The city is a dystopian place and what makes it even more frightening is the fact that it’s so much like modern life. Citizens make use of wearable technology which monitors their emotional state as well as records what’s happening around them. Workers are worried about being pushed out of their jobs by robots and automation, concerned about how they’re going to make a living. And huge corporations are focused on profit at the expense of their employees and society in general. It’s all a bit close and it certainly makes you think.

Neo Cab, video game, women, passenger, driver, car, Azul, Lina

Lina isn’t the only one concerned. A pax named Azul jumped into my vehicle without invitation after she’d been hit by a Capra cab and wanted to flee the scene. Our conversation revealed that she was a Radix member, a group fighting against the corporations for a public city – and one which also doesn’t like cars because of how dangerous they are. However, saving her butt and not charging her for the privilege won her over. Azul seemed to hint that she may see me again later so it seems as though the protagonist may be able to recruit allies in her new life.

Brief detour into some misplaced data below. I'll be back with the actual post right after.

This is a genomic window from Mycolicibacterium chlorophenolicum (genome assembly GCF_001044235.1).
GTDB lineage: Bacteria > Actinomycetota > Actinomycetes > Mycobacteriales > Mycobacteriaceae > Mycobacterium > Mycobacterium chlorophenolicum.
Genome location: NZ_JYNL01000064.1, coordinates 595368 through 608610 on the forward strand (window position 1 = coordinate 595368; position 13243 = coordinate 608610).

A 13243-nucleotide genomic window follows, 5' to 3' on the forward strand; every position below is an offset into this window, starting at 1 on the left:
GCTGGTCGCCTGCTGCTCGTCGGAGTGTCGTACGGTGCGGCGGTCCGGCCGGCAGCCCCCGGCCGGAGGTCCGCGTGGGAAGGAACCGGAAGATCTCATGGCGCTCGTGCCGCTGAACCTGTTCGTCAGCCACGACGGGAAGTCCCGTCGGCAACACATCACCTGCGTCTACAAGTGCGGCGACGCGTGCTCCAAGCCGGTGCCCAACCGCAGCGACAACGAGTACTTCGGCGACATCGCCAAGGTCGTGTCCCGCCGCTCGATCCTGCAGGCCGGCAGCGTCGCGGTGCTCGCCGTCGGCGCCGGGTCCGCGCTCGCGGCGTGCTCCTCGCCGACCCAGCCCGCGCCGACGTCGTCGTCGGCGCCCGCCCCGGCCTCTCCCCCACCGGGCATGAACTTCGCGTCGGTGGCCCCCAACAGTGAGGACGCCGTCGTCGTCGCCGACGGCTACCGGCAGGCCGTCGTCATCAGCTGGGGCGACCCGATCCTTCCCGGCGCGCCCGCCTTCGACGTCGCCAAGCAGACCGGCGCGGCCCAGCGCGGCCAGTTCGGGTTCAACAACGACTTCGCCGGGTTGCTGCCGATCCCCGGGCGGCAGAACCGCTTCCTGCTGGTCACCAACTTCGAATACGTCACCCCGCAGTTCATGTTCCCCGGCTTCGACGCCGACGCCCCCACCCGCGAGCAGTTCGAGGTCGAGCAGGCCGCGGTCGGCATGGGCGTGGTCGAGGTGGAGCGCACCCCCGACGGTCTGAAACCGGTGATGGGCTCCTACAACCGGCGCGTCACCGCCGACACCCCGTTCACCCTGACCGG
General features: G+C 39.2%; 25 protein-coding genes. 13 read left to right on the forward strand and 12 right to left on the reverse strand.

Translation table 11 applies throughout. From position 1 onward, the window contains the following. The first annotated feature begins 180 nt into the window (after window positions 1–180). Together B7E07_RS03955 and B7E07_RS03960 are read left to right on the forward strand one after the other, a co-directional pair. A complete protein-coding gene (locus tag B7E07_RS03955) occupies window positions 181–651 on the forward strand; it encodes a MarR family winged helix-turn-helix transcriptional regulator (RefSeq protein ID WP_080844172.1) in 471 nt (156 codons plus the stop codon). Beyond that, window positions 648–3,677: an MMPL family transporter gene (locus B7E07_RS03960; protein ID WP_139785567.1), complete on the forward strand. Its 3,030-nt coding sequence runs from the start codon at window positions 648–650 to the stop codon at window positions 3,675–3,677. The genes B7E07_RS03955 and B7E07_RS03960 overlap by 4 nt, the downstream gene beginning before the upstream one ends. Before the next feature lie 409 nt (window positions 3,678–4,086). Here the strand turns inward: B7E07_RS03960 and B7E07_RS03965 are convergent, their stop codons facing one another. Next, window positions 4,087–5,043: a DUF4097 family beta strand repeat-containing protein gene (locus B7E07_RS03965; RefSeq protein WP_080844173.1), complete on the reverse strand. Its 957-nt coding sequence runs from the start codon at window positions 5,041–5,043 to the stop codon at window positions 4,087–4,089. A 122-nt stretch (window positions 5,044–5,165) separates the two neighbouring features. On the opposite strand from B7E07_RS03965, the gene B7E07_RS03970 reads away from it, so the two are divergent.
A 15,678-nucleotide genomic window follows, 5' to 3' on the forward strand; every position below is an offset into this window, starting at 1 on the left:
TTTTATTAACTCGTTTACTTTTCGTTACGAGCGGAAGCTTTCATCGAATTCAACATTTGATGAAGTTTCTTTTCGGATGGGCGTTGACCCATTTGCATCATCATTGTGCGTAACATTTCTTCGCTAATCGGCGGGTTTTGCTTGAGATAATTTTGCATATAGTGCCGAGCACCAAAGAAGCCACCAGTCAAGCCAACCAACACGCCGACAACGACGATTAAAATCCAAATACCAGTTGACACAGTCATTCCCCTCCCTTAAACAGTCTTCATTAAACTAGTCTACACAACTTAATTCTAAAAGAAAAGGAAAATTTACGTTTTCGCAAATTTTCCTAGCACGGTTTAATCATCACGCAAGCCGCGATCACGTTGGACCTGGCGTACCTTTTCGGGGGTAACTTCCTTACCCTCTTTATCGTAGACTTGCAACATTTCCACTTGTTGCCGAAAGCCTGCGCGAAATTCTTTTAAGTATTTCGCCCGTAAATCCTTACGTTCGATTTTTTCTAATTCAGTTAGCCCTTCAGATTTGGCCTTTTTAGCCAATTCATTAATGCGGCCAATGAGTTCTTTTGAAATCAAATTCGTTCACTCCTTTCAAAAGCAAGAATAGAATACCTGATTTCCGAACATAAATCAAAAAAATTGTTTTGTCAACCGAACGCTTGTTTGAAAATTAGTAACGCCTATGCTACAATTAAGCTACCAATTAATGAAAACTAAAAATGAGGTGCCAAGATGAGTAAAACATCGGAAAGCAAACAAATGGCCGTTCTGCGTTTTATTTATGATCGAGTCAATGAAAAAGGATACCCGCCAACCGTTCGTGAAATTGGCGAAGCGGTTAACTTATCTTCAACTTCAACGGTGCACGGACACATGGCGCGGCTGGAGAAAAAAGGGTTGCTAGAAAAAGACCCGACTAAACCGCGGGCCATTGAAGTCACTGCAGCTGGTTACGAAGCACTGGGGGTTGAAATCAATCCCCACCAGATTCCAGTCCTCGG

The demo lasted roughly an hour until I received another call from Savy, this one was a lot stranger than the first. After heading to her destination she was nowhere to be found and I discovered her mobile device broken on the floor. Where was she and was she in trouble? I needed to look for her but there were other responsibilities to take care of too: it’s going to be necessary to balance your emotional health, Neo Cab rating and cash flow throughout the search for your best friend.

The full game takes place over five nights of driving and I’m intrigued; can’t wait to see how the whole thing shapes up. Head over to the Steam page to add Neo Cab to your wishlist and follow Chance Agency on Twitter to stay up-to-date on their progress.

LudoNarraCon 2019: a round-up

I’ve always loved the adventure genre and enjoy finding out about upcoming titles at expos. But playing narrative titles at such events can be incredibly difficult. They tend to get lost among the bright lights, loud sounds and over-enthusiastic PR staff; and projects which rely on telling a story and creating an atmosphere find it far harder to do so in a crowded environment.